During Lice Treatment, Can Your Kid Go to School?
It is probably one of the most stressful things parents have to deal with when kids come home from school, scratching their heads like no one’s business. Worse, you get a call from the school, breaking the news your kid has been hit with head lice.
Head lice might be dangerous in that they don’t carry diseases as ticks do. But as any parent knows, they are horrible to deal with because getting rid of them is a tiresome job. When your kid has head lice, you and anyone in your family may have to get checked for infection as well. You also have to change clothing and linens. Clothes and bedding should be machine washed in hot water and heated dry. The whole house may have to be vacuumed.
Of course, your kid has to get lice treatment, too.
According to the American Academy of Pediatrics (AAP), you’ll want to get over-the-counter medicines that contain permethrin or pyrethrins to treat lice infestation. Some very stubborn lice and may have built up resistance so you may need to get a doctor to prescribe a specific shampoo. After the lice shampoo, you need to get on with the cumbersome task of “nitpicking” — taking out the lice eggs on the shaft of the hair follicle. The manual removal may be a burden, but it is still an effective way to get rid of lice.
Barred from School for head lice?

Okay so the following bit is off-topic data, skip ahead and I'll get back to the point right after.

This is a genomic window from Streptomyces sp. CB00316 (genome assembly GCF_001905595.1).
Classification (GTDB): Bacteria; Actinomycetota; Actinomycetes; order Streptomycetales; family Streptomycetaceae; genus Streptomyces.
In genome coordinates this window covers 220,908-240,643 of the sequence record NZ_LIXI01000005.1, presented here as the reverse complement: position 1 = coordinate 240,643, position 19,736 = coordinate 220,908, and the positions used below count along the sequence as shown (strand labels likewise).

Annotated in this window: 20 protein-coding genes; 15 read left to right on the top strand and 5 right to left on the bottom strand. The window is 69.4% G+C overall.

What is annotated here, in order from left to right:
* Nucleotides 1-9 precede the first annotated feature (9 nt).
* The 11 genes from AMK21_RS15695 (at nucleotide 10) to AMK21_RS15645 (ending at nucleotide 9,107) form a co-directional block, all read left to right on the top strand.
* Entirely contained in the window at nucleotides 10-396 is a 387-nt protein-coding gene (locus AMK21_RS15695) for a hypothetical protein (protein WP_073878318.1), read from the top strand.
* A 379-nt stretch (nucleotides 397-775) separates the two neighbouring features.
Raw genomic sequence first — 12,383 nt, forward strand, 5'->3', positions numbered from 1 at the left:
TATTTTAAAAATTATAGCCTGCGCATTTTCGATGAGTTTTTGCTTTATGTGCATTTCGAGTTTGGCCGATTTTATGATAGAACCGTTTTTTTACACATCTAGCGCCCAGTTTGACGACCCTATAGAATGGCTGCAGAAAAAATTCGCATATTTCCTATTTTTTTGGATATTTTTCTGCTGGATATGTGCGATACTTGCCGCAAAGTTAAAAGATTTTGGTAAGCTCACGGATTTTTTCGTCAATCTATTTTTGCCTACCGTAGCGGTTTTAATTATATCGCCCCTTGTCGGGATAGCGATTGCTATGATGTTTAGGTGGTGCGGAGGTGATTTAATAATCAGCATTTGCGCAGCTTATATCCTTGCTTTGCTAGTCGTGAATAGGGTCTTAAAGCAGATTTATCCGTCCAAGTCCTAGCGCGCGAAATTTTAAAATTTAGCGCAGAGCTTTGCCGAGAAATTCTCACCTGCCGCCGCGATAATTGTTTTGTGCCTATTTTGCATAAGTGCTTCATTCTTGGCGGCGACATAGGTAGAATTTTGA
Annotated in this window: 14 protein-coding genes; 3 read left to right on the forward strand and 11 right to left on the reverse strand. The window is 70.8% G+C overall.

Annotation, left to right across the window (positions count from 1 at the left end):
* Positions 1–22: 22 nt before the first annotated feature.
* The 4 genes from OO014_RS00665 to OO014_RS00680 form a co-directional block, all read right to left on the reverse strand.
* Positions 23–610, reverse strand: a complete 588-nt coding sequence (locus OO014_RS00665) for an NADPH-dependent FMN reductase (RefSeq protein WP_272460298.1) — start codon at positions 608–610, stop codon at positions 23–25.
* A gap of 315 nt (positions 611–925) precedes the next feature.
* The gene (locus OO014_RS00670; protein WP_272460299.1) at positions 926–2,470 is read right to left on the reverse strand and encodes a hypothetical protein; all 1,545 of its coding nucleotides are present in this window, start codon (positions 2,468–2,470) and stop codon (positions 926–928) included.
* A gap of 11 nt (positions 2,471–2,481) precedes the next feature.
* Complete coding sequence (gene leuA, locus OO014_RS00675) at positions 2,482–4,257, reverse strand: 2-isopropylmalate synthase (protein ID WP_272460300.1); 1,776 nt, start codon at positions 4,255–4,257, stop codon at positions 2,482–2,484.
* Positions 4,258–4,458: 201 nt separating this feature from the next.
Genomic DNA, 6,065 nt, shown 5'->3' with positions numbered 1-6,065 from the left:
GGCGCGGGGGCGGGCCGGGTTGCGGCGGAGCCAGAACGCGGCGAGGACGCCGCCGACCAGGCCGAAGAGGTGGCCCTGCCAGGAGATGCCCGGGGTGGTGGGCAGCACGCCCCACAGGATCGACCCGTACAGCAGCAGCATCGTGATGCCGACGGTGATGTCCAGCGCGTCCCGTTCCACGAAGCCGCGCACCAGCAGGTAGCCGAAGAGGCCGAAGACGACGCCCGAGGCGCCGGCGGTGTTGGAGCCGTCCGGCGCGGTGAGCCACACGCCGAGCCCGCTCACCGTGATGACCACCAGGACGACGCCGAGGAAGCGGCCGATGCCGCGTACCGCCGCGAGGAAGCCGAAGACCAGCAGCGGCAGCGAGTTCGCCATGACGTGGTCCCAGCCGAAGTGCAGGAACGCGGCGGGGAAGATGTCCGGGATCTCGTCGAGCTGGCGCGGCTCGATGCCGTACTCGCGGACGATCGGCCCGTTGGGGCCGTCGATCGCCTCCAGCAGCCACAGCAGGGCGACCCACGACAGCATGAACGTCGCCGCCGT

The nuisance does not stop at getting rid of lice. There is also the question of when your kid can go back to school. The usual policy is that kids do not need to be sent home early when they are found to have head lice. They can finish out the rest of the day and then come home to get treatment. They can actually return to class once the lice shampoo has been applied and the “nitpicking” has been done.
But some schools have a “no-nit” policy, which does not allow kids to return to school while they still have lice eggs. This absenteeism may make some parents feel at peace, knowing that the risk of spreading lice is decreased. New guidelines from the AAP, however, indicate that the unnecessary absence from school outweighs the risks connected to head lice. And that the “no-nit” policy is unfair.
Your kid should not be barred from school when he or she gets head lice, according to the new guidelines. The AAP says that head lice have low contagion in classrooms, and that having it doesn’t indicate poor hygiene.
The new guideline may make other parents anxious about sending their kids to class with other kids who still have head lice. But it’s good to know that kids can be taught ways to prevent lice from spreading. From not sharing personal belongings to not hugging or putting heads together, kids can help prevent the spread of lice while still staying in school. Be sure to check with your Child’s School for the final verdict.